Featherweight champion Dermate Pena is ripped to the bone and only speaks when spoken to. After a few pleasantries, he turned out to be a good guy who has probably mastered the art of keeping his cool. It’s a karate thing, I suppose.
“I am coming from a session where I was working on submissions,” he said.
Pena faces Wesley Hawkey and he feels he is prepared. Like in the karate movies, Pena has done his homework on his opponent and he is convinced he has done enough work.
“As soon as you know who you will be fighting then you find out where they are training and how hard they are doing that,” he said.
“My opponent is very aggressive and he comes from a boxing background and so I have modelled my training to cater for that defen- sively. Also I hear Hawkey just had a baby and so that might mean he hasn’t been getting enough sleep lately.
“The fight is happening in Johannesburg and he is from Durban and I am sure the altitude is going to affect him,” said a confident Pena.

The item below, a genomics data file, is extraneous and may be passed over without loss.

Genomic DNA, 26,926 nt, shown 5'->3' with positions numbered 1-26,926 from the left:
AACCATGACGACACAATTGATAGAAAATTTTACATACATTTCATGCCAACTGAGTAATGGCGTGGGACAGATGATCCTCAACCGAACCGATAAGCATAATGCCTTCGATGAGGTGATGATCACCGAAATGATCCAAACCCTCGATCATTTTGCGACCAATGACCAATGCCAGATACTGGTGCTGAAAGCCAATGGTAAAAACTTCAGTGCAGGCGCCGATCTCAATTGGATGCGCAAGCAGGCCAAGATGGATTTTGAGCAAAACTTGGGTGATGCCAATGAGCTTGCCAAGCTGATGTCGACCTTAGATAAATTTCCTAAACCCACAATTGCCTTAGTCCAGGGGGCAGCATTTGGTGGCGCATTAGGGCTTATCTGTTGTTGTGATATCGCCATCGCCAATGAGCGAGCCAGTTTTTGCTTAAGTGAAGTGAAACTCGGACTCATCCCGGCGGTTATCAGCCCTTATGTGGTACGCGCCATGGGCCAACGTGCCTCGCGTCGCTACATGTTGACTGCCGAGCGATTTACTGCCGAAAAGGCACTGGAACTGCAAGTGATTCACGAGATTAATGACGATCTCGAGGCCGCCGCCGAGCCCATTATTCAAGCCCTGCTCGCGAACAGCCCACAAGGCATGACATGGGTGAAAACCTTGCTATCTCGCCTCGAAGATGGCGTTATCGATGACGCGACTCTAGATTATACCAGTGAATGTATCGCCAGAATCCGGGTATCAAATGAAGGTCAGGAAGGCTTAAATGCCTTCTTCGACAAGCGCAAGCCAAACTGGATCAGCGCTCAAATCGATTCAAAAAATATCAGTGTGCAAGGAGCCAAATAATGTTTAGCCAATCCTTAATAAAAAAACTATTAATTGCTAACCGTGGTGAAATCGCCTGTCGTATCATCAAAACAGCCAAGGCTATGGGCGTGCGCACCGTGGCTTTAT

The president of EFC, Cairo Howarth, also found time to keep us up to speed with what the EFC organisation has done since its conception.
“In mid-2009 we thought to start the EFC after watching what had been going on on the international scene with regards to mixed martial arts,” he said.
Since no one was doing it at home or on the entire continent, the man and his associates took it upon themselves to create an arena where fighters from different backgrounds and fighting styles would compete under one roof.
“I was always a fan of the sport and I still train Muay Thai whenever I can,” he said.
Coming from humble beginnings, Howarth is happy that EFC has built a reputation and a name for itself.
“When we were starting out, the guys we had were doing the fighting thing as a side job. They had normal nine-to-five jobs and then they would make time to come and work out. Now a lot of interest has been given to us from the corporate world and we have spon- sorship, so the fighters are doing this whole thing as a full-time job. Some have even gone overseas,” he said.